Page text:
Please note that this is an emergency and that you need to act immediately. There is no time to take the kittens to the vet. Call your vet to talk you through the steps, but be ready to intervene.
First, you have to gently take the kitten out of the birthing sack using your hands. Do not use knives or scissors to avoid hurting the kitten. The sack is easy enough to break.
Then, soak a clean washcloth in lukewarm water, rinse it, and use it to gently wash the kitten's nose and mouth. This is a very important step because the kitten's airway might be blocked by various artifacts. If its mother does not clean it, then it is up to you.
Follow the cat's behavior closely and make sure that all the kittens are able to breathe. As soon as they start breathing, the kittens are agitated and begin fidgeting. If you notice any kittens being very still, check their airways.
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What to Do After the Cat Gives Birth
The normal birthing time is 2-5 hours (up to 24 hours in rare cases) and after all the kittens are out safely, you still have to monitor the cat and the new kittens. Here is what you need to pay attention to:
1 - All the Kittens Are Moving
As mentioned above, newborn kittens are fidgety and they will walk around trying to get to their mom's teats. If you notice that one or more of the kittens are not moving, then you have to make sure that they are able to breathe.
2- All the Kittens Are Feeding
It is crucial for the development of the kitten that it has access to colostrum - this is the first milk from the cat which is especially rich in nutrients and antibodies. You have to make sure that during the first hour after birth, each of the kittens has managed to eat. Keep in mind that the newborn kittens can't see and that they might need some guidance to their mother's teats. Pay extra attention to larger litters.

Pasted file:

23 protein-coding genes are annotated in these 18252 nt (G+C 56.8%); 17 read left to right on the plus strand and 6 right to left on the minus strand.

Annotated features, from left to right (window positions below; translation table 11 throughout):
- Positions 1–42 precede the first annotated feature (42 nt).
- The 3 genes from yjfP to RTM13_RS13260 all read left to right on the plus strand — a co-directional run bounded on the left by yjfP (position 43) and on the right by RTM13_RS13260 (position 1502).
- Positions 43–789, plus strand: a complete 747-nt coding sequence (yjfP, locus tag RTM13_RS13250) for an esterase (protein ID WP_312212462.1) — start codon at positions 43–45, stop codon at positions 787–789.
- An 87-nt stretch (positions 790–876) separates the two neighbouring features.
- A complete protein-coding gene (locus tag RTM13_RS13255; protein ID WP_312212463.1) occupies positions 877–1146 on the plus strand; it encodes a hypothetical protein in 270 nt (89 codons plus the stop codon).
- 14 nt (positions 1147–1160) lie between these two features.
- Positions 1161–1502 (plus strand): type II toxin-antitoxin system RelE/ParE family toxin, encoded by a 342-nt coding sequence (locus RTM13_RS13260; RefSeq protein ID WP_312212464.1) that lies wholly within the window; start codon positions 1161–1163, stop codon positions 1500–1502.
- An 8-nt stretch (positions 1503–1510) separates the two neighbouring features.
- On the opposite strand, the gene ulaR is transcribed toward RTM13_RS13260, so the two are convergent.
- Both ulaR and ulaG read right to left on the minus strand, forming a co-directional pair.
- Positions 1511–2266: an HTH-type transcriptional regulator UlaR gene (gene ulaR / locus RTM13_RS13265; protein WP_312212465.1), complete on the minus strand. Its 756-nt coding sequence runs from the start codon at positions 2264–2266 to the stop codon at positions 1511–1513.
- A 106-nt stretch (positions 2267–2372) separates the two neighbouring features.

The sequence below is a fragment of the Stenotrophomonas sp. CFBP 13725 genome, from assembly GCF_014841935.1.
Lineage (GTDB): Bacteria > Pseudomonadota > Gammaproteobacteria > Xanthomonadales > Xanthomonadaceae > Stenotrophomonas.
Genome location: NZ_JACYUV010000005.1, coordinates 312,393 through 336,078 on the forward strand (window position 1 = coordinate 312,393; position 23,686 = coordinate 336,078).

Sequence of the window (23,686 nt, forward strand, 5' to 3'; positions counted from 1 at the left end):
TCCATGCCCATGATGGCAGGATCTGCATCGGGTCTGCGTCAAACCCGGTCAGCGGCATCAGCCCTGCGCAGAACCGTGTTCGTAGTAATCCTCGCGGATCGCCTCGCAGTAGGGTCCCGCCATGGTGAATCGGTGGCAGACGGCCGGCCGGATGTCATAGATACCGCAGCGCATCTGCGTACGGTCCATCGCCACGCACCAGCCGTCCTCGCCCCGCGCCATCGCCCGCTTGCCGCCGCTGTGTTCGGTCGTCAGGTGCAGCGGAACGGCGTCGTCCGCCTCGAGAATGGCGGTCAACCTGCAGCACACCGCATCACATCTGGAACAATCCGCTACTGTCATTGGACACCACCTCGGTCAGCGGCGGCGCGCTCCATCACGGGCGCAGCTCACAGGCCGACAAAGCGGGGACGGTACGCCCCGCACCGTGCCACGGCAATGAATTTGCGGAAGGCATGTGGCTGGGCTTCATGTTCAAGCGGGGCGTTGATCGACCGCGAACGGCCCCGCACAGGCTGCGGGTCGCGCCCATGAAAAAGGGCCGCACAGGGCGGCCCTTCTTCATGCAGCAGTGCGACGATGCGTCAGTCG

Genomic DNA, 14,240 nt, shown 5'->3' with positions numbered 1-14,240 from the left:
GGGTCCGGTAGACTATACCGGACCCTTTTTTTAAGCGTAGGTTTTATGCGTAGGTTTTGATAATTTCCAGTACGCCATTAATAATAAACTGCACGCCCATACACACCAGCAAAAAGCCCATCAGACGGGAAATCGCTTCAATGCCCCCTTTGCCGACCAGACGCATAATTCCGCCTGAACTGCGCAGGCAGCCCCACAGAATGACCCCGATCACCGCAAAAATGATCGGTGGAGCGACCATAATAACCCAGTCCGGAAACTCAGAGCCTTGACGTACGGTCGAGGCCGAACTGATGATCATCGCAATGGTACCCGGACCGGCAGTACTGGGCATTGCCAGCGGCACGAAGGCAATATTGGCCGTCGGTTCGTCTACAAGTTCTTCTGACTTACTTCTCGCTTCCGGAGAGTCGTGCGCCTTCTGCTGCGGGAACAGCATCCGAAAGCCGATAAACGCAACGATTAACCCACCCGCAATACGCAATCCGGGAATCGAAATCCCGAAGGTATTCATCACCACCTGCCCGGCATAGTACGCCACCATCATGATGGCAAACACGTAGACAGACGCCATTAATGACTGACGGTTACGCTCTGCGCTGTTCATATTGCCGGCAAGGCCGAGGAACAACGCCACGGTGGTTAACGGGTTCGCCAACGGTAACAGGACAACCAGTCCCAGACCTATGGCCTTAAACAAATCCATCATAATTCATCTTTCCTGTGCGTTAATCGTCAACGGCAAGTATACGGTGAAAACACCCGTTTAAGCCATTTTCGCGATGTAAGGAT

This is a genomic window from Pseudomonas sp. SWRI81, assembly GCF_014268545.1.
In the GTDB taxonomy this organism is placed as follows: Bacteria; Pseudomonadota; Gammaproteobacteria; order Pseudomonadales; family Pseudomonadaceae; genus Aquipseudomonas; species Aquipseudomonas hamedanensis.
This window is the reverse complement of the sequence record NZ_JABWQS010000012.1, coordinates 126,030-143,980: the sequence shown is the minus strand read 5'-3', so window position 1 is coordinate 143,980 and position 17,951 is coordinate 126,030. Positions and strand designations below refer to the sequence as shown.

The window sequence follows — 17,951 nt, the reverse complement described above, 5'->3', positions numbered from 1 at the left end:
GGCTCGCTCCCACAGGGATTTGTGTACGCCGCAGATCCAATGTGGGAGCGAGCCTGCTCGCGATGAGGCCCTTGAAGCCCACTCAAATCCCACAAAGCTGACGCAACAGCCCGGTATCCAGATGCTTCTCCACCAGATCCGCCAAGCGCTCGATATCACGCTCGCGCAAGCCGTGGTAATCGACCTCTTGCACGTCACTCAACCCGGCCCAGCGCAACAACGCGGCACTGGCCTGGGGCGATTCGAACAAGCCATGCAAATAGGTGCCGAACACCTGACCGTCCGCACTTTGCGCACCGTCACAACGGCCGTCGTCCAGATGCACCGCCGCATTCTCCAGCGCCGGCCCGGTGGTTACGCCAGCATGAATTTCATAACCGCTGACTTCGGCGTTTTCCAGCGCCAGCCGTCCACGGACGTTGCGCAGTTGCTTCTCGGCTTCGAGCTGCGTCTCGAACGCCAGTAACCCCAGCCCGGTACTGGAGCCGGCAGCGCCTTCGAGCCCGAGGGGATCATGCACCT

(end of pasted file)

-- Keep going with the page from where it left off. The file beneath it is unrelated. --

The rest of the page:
3- Mom is Alright
After the kittens and the placentas are out, you have to monitor the cat. Make sure there is no additional vaginal discharge - if you notice blood or other discharge, call the vet immediately. Then, make sure the cat does not have a fever, but also that it is not hypothermic. These are both signs of complications. After the cat gives birth, it will be tired, but make sure that the cat is alert. If you notice she is apathetic, contact the vet.
As you can see, there are plenty of things that cat parents must be aware of when it comes to cat pregnancies. Has your cat ever been pregnant? Were you there when she gave birth? Did you help her through it? Tell us all about it in the comments section below.